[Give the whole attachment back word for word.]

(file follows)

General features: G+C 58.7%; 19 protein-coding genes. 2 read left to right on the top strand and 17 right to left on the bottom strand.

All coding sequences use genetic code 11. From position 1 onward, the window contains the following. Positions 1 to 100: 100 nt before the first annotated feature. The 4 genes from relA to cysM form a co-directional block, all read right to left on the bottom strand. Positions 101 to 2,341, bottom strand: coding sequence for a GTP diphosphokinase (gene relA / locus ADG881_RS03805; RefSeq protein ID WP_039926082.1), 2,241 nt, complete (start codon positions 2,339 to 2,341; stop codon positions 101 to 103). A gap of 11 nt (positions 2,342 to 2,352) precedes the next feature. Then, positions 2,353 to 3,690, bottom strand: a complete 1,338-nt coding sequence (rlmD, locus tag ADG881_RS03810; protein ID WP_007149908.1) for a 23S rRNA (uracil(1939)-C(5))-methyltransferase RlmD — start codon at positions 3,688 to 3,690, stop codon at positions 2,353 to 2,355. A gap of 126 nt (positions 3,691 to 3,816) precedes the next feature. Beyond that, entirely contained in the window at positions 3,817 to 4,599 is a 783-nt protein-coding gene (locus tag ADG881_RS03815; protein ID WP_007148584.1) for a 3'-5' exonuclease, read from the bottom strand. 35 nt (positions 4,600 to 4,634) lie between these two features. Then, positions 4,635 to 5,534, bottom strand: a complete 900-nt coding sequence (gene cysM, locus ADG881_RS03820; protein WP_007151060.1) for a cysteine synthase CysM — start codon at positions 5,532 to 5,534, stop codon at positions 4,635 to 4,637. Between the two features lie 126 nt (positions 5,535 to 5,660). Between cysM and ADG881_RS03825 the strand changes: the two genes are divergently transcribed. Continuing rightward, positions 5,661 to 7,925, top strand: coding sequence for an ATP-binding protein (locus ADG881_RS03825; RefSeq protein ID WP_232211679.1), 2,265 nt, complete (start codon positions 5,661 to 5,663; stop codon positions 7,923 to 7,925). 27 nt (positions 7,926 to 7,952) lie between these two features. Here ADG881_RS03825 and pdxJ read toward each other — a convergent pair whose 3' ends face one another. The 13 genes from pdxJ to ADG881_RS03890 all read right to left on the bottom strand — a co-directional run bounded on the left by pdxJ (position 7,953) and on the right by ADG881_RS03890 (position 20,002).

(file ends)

General features: G+C 58.7%; 19 protein-coding genes. 2 read left to right on the top strand and 17 right to left on the bottom strand.

All coding sequences use genetic code 11. From position 1 onward, the window contains the following. Positions 1 to 100: 100 nt before the first annotated feature. The 4 genes from relA to cysM form a co-directional block, all read right to left on the bottom strand. Positions 101 to 2,341, bottom strand: coding sequence for a GTP diphosphokinase (gene relA / locus ADG881_RS03805; RefSeq protein ID WP_039926082.1), 2,241 nt, complete (start codon positions 2,339 to 2,341; stop codon positions 101 to 103). A gap of 11 nt (positions 2,342 to 2,352) precedes the next feature. Then, positions 2,353 to 3,690, bottom strand: a complete 1,338-nt coding sequence (rlmD, locus tag ADG881_RS03810; protein ID WP_007149908.1) for a 23S rRNA (uracil(1939)-C(5))-methyltransferase RlmD — start codon at positions 3,688 to 3,690, stop codon at positions 2,353 to 2,355. A gap of 126 nt (positions 3,691 to 3,816) precedes the next feature. Beyond that, entirely contained in the window at positions 3,817 to 4,599 is a 783-nt protein-coding gene (locus tag ADG881_RS03815; protein ID WP_007148584.1) for a 3'-5' exonuclease, read from the bottom strand. 35 nt (positions 4,600 to 4,634) lie between these two features. Then, positions 4,635 to 5,534, bottom strand: a complete 900-nt coding sequence (gene cysM, locus ADG881_RS03820; protein WP_007151060.1) for a cysteine synthase CysM — start codon at positions 5,532 to 5,534, stop codon at positions 4,635 to 4,637. Between the two features lie 126 nt (positions 5,535 to 5,660). Between cysM and ADG881_RS03825 the strand changes: the two genes are divergently transcribed. Continuing rightward, positions 5,661 to 7,925, top strand: coding sequence for an ATP-binding protein (locus ADG881_RS03825; RefSeq protein ID WP_232211679.1), 2,265 nt, complete (start codon positions 5,661 to 5,663; stop codon positions 7,923 to 7,925). 27 nt (positions 7,926 to 7,952) lie between these two features. Here ADG881_RS03825 and pdxJ read toward each other — a convergent pair whose 3' ends face one another. The 13 genes from pdxJ to ADG881_RS03890 all read right to left on the bottom strand — a co-directional run bounded on the left by pdxJ (position 7,953) and on the right by ADG881_RS03890 (position 20,002).